Tuesday, December 05, 2006

Kim McLarin

I just finished reading Kim McLarin's newest novel Jump at the Sun. There isn't a sentimental moment in it, though the topic is one prone to the worst excesses of squishy thinking, for Jump at the Sun is about mothers and daughters, motherhood, and what,if any, are the boundaries of familial duty.

This is a compelling, unflinching read. And now that I've said that, I'm sure you will never want to pick up the book. And that would be a pity, as it is a darn good read, a real page-turner. But the word "unflinching" I can hear you mutter, this scares me. Yup. Real discusions of what it means to be a mother, those are rare, and they are not all sweetness and light.

What I find so amazing and powerful is that McLarin asks the hardest questions about this subject. And there are no easy answers. That she does this, and comes up with a novel with characters who make me ache for them, that is the mystery of good writing.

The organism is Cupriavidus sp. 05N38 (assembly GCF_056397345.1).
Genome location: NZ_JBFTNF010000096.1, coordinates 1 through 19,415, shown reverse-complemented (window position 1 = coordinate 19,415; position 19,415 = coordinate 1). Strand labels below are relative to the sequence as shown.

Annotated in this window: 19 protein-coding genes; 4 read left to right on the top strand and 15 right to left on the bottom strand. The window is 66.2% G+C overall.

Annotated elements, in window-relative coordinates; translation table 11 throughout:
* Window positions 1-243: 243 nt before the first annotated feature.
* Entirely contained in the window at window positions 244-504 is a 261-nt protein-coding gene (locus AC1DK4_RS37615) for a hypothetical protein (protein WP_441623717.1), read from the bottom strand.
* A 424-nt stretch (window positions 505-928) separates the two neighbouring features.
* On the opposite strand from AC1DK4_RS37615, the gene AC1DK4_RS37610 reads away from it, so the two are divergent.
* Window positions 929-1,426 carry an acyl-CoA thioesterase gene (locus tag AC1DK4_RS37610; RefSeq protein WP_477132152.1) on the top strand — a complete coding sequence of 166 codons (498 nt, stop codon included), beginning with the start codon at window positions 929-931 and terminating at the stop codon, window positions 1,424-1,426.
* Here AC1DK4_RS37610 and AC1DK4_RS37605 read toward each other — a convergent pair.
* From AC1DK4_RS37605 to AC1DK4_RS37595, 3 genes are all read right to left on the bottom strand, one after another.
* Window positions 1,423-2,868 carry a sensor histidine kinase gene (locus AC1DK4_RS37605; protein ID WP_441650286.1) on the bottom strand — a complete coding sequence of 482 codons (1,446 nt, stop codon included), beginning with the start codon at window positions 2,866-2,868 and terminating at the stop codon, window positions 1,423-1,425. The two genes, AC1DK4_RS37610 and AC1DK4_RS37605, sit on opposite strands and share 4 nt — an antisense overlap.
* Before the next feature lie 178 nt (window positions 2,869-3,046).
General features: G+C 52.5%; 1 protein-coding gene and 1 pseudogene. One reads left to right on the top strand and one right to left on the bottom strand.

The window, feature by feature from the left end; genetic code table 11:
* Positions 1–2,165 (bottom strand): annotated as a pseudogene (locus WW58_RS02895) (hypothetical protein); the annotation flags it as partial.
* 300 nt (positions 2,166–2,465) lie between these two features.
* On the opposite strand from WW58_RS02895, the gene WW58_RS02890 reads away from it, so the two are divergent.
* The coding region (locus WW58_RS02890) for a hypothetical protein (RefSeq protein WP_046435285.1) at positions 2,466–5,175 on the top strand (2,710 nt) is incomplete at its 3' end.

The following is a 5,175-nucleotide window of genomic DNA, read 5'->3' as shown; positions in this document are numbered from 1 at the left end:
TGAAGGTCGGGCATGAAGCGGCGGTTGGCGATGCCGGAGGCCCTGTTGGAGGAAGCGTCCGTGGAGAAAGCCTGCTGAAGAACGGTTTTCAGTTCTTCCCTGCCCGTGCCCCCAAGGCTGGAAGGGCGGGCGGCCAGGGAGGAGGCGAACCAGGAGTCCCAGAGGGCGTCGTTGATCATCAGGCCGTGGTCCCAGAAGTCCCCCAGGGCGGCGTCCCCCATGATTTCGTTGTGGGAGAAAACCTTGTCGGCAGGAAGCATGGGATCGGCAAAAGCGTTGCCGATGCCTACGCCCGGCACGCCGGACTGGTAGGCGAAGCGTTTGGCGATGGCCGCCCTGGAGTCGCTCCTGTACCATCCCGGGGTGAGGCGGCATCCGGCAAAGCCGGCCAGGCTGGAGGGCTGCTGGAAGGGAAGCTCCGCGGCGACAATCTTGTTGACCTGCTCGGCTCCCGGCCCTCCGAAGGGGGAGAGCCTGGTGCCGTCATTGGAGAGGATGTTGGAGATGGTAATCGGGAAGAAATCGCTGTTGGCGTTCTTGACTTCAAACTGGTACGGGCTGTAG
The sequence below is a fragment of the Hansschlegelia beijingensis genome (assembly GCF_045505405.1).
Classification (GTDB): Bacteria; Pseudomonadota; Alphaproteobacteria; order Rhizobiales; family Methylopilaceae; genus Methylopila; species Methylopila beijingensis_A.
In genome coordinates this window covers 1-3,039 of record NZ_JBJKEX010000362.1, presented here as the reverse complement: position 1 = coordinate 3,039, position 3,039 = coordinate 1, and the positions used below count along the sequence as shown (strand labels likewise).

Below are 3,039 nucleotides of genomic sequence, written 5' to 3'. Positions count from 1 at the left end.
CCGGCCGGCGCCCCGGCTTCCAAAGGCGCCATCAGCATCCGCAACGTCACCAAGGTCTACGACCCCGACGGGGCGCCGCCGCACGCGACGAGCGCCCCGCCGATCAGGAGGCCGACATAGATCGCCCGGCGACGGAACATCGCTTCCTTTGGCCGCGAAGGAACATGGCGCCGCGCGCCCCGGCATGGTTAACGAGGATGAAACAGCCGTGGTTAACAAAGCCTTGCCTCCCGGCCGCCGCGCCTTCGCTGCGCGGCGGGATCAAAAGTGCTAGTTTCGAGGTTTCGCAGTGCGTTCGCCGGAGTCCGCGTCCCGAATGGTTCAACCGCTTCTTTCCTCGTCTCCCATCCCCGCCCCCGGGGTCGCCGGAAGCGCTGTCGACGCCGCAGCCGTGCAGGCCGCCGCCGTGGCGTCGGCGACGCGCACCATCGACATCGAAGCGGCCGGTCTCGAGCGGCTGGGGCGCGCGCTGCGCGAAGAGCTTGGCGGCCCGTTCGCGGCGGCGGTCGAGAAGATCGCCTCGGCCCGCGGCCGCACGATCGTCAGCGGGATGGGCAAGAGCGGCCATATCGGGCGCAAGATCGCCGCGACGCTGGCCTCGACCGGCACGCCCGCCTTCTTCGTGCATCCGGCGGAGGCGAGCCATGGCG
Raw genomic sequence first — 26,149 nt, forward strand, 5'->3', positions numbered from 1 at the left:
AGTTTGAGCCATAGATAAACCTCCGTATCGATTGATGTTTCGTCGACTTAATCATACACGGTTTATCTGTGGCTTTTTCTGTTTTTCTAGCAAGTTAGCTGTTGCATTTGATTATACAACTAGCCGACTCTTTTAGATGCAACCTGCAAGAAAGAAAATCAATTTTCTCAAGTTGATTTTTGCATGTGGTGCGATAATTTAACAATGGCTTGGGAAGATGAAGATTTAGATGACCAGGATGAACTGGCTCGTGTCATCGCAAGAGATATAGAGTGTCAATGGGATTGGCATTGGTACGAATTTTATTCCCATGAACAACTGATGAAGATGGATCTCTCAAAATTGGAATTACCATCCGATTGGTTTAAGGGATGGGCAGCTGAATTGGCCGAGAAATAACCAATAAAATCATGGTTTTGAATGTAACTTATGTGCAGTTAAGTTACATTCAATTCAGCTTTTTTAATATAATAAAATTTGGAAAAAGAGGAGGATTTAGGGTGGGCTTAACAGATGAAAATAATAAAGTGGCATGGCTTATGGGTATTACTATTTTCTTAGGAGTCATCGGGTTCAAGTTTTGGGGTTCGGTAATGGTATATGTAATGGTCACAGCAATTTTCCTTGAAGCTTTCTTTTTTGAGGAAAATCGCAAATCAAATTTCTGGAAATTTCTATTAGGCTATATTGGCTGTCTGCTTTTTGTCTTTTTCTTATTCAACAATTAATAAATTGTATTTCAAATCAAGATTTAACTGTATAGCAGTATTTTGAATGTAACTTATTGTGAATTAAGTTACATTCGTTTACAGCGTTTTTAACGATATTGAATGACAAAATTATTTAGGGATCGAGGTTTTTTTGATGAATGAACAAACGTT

The Philadelphia Tribune called Kim McLarin "one of the bravest novelists in recent time." I concur. I've also read her earlier novels: Meeting of the Waters, and Taming It Down and recommend both. She is writer-in-residence at Emerson College in Boston. Her students are lucky, lucky, lucky.

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